Thursday , 17 August 2017


Understanding Systematic Risk, Modern Portfolio Theory and the Efficient Frontier

Risk inherent to the entire market or market segment is referred to as systematic risk and modern portfolio theory says that a blend of investments has the potential to increase overall return for a given level of risk, and/or decrease risk for a given return that the investor is trying to achieve. The expected risk/return relationship is known as the efficient frontier. [If you have a portfolio of investments then you need to fully understand what all this really means and how you can apply it to your portfolio makeup to enhance returns under any circumstances. Let me do just that.] Words: 1325

So says Alan Johnson (www.thereasonedinvestor.wordpress.com) in edited excerpts from his original article* which Lorimer Wilson, editor of www.munKNEE.com has further edited below for length and clarity – see Editor’s Note at the bottom of the page. This paragraph must be included in any article re-posting to avoid copyright infringement.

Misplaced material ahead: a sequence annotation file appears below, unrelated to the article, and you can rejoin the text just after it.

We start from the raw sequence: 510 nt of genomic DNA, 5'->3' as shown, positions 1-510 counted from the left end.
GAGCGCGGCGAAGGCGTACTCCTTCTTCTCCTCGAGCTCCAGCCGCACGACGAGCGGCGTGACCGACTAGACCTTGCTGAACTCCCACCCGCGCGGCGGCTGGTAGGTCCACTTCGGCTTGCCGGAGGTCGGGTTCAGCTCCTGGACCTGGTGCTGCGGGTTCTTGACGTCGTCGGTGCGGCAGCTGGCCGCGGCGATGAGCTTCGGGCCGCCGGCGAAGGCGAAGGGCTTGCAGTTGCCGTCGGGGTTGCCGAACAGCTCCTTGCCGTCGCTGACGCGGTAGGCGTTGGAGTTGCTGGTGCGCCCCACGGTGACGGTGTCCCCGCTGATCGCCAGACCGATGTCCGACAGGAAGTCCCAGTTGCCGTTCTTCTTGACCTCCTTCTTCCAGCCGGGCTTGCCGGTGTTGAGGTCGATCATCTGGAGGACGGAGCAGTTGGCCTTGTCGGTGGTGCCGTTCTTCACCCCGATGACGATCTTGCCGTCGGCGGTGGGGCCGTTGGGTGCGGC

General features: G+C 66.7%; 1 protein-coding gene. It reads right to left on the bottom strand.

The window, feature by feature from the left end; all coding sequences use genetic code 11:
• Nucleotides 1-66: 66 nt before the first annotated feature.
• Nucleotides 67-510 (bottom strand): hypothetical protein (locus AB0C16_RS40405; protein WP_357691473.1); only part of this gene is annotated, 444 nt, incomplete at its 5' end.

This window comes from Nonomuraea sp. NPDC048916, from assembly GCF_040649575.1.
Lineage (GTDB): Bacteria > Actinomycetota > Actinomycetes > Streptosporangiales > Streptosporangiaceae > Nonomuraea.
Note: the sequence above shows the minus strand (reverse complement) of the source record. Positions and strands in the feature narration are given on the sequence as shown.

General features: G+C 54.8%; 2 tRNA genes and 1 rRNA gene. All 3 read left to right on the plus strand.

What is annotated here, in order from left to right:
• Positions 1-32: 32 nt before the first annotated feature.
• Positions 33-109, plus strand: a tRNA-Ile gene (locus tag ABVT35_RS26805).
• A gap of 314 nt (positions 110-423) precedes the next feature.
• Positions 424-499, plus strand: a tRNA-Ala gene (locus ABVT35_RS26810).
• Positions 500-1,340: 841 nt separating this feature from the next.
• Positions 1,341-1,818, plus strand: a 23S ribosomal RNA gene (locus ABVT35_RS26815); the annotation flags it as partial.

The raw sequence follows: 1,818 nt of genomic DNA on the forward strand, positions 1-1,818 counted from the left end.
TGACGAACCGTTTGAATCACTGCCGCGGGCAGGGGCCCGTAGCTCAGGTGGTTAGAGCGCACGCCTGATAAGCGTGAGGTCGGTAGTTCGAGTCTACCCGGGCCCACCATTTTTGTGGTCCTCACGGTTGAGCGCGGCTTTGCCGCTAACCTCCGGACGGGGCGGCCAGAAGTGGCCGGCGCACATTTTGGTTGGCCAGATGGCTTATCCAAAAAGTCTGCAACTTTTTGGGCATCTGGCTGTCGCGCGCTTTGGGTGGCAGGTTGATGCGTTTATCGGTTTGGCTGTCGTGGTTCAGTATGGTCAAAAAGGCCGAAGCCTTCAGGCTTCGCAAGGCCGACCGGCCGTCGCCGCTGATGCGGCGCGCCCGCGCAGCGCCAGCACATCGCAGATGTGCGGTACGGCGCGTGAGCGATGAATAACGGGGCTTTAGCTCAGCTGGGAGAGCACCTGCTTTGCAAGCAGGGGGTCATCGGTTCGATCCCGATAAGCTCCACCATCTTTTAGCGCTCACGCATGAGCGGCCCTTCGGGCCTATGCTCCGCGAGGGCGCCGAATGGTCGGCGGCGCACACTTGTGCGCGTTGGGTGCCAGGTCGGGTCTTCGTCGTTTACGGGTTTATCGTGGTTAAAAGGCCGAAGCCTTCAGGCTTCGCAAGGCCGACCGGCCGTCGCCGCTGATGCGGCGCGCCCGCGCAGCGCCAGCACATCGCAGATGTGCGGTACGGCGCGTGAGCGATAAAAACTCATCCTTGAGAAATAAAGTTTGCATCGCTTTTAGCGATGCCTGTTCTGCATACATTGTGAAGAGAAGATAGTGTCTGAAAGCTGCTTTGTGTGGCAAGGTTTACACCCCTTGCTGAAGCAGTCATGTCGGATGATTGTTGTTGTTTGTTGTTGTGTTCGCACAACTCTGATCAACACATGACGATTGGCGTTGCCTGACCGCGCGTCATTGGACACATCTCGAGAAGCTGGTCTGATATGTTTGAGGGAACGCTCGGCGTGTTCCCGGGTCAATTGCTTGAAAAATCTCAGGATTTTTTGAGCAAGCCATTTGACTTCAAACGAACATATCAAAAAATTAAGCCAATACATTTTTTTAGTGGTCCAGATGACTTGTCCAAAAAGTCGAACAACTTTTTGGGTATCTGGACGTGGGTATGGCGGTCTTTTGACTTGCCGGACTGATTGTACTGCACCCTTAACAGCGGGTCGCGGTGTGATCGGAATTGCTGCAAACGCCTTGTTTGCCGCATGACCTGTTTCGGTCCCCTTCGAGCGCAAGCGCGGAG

Johnson goes on to say, in part:

There are 2 kinds of risk – non-systematic and systematic.

Non-systematic Risk

In an earlier post I discussed the use of diversification as a means to mitigate non-systematic risk (i.e., risk that is unique to a specific company).

If, for example, you happen to be bullish on oil, investing in a fund that holds a variety of oil company stocks greatly reduces the severity of decline in your portfolio if one of the companies experiences an Exxon Valdez or BP Deepwater Horizon event. So diversification involves taking somewhat smaller positions in several companies that participate in similar markets.

Systematic Risk